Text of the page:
Craine House keeps families together 

Alternative sentencing program focuses on reintegration

In a big boxy house on Indianapolis’s near Northside, a woman named Shondera is learning to know her baby boy. Having given birth to him while incarcerated, she was reunited with him when she recently transferred from prison to the John P. Craine House.

Shondera is one of nine women living at the facility. The residents are all nonviolent convicted offenders, and at Craine House they serve their time in the company of their preschool children. One of only six in the country, Craine House is the only such alternative sentencing option in the Midwest.

The chance to live in a domestic setting with their preschool children is an enormous boon to the women at Craine House. With mothers making up 80 percent of the roughly 400 incarcerated women in Marion County, there is always a waiting list for the nine rooms.

While she had regular visits with her 7-month-old son during her incarceration, here at Craine House, Shondera is able to mother him. Before now, he knew her only as an occasional lap. She has three other children who live with family members and visit her on weekends. She says, “One of the biggest things that I regret most of all about going to prison is to leave behind my children, because they are most important.”

Shondera and her son share a room at the facility. Shondera’s husband had been his primary parent for the first months of his life. “To be able to get to know him — because I didn’t know him,” Shondera says, “— is a good thing for me.”

Its homey atmosphere belies the fact that Craine House’s adult occupants are indeed inmates. Their only time off the premises is for work. They are allowed only 35 possessions. Room searches can occur at any time. Immediate family members and the children’s fathers are only allowed to visit for brief periods each week.

According to program director Sarah Nielsen, the usual charges are forgery, identity theft and prostitution. In 80 percent of cases, substance abuse is a precipitating factor. Nielsen notes that the common scenario involves a precarious triad: unhealthy relationship, money trouble, drug or alcohol problems.

A typical stay at Craine House lasts from a year to a year and a half. Nielsen surmises that the children are “blissfully unaware” of anything unusual about the arrangement. “We don’t ever want the children to feel like they are incarcerated.”

But their mothers have a strict set of rules to follow and expectations to fulfill. They must be employed or actively seeking employment. They must have day care and transportation lined up. They even pay residential fees.

Evenings are booked with required programming as well as nightly chores. In addition to taking classes on anger management, life skills and parenting, women are expected to get their GED during their stay.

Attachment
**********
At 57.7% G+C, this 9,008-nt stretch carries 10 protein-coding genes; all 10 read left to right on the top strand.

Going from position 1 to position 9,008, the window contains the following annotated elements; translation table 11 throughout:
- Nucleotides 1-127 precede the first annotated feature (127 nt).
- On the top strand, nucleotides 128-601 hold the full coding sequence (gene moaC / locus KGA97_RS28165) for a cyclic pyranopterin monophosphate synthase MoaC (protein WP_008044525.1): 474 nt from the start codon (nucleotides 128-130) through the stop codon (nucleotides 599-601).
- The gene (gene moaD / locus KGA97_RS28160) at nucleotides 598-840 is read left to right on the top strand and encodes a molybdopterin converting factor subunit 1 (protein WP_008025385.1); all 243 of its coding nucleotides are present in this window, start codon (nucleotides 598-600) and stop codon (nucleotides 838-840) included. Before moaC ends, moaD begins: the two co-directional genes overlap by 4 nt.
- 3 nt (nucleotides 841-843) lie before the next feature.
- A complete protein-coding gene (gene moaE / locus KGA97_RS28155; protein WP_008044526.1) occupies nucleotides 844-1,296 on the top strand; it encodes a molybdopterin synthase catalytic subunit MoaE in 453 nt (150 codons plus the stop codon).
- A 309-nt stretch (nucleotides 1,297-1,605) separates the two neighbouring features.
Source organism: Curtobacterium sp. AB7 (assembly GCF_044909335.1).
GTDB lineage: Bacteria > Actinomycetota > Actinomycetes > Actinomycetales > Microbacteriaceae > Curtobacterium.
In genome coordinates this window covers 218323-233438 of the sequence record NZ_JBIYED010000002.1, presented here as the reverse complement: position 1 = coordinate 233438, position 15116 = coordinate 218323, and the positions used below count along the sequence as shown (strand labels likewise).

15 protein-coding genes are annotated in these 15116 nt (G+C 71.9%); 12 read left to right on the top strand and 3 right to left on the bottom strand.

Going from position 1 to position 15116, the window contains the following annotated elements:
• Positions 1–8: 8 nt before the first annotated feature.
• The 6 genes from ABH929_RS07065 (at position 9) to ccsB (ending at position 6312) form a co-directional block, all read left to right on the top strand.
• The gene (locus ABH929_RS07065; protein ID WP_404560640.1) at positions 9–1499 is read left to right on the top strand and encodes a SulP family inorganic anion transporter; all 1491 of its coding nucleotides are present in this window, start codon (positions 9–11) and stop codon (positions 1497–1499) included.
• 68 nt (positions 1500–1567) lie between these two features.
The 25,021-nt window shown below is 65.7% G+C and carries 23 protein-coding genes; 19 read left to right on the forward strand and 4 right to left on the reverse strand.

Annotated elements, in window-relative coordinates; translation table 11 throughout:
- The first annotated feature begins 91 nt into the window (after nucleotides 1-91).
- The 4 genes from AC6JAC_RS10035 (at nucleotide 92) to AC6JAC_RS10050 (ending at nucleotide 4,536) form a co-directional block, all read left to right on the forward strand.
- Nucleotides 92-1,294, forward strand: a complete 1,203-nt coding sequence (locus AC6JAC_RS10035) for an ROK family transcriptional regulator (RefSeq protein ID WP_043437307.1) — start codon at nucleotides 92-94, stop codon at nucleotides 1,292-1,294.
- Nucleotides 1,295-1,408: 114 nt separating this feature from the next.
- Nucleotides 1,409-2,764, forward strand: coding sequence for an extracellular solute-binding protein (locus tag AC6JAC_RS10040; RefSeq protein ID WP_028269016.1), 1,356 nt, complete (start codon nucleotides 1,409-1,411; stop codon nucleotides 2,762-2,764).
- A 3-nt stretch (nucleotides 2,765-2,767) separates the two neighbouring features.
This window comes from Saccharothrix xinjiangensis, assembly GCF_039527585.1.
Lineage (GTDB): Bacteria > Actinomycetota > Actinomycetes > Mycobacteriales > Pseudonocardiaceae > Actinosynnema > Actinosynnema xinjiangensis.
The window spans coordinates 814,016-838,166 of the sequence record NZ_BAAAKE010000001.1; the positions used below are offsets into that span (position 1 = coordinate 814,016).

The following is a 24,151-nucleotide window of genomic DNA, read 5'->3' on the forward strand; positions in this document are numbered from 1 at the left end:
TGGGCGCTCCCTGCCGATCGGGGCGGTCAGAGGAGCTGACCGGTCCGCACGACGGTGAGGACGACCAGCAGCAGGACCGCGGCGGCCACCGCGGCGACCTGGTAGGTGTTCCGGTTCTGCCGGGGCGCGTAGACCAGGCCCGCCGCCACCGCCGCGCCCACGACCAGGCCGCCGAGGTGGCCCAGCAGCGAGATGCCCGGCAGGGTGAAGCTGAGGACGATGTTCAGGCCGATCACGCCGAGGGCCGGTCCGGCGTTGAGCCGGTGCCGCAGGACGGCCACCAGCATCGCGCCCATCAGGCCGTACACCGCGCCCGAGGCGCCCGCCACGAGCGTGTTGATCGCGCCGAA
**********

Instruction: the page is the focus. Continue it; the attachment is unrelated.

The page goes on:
The rigorous curriculum is less punitive than preparatory. Staff members often tell their charges, “If you can do this, you can do anything.” The goal is no less than full reintegration into the community. Regarding these expectations, Shondera says, “You can be very overwhelmed, absolutely. But life is overwhelming.”

She calls the work release program “a stepping stone into a new life,” and has found a front desk position at a downtown hotel. She plans to attend cosmetology school upon her release, and eventually open her own beauty parlor.

Craine House also has a day reporting program. Twenty-five women on home detention report to the facility for regular breathalyzer tests, and the same programming is available to them. It’s a combination that has a proven track record, with recidivism rates beating the national averages. Two out of every three people who go to prison or jail will return within three to five years. Among those completing the Craine House program, the number falls to one in five.

Many women go on to live lives they may have never dreamed possible. Some start college, or begin management training at their jobs. “We try to set them up with everything they need to be successful once they go,” Nielsen says, acknowledging that success means different things to different people.

Success might mean holding a job for the first time, or managing a home successfully, or staying drug- and alcohol-free. It might mean staying out of destructive relationships.

Success also might mean shattering stereotypes. Shondera says, “Everybody has a perception of what they think a convicted felon is, and you have to prove to them that not always is that the truth.”


Craine House currently needs tutors to support women in obtaining their GEDs, to help with academic assistance and to encourage the women throughout the process of pursuing higher education. There is also a need for child care during the classes, so that women can focus on their education. Call Sarah at 317-925-2833 if you’re interested in volunteering or go to

By the numbers

300% - Percentage that female incarceration has grown in the last five years

75% - Percent of incarcerated women who are mothers

10 In millions, the number of children who have previously experienced or are currently living through often debilitating emotional, economic and social consequences stemming from arrest, detention and/or imprisonment of a parent

2/3 - Rate of people who go to prison or jail that will return in three to five years

1/5 - Rate of people who go to prison or jail that will return in three to five years after completing the Craine House program


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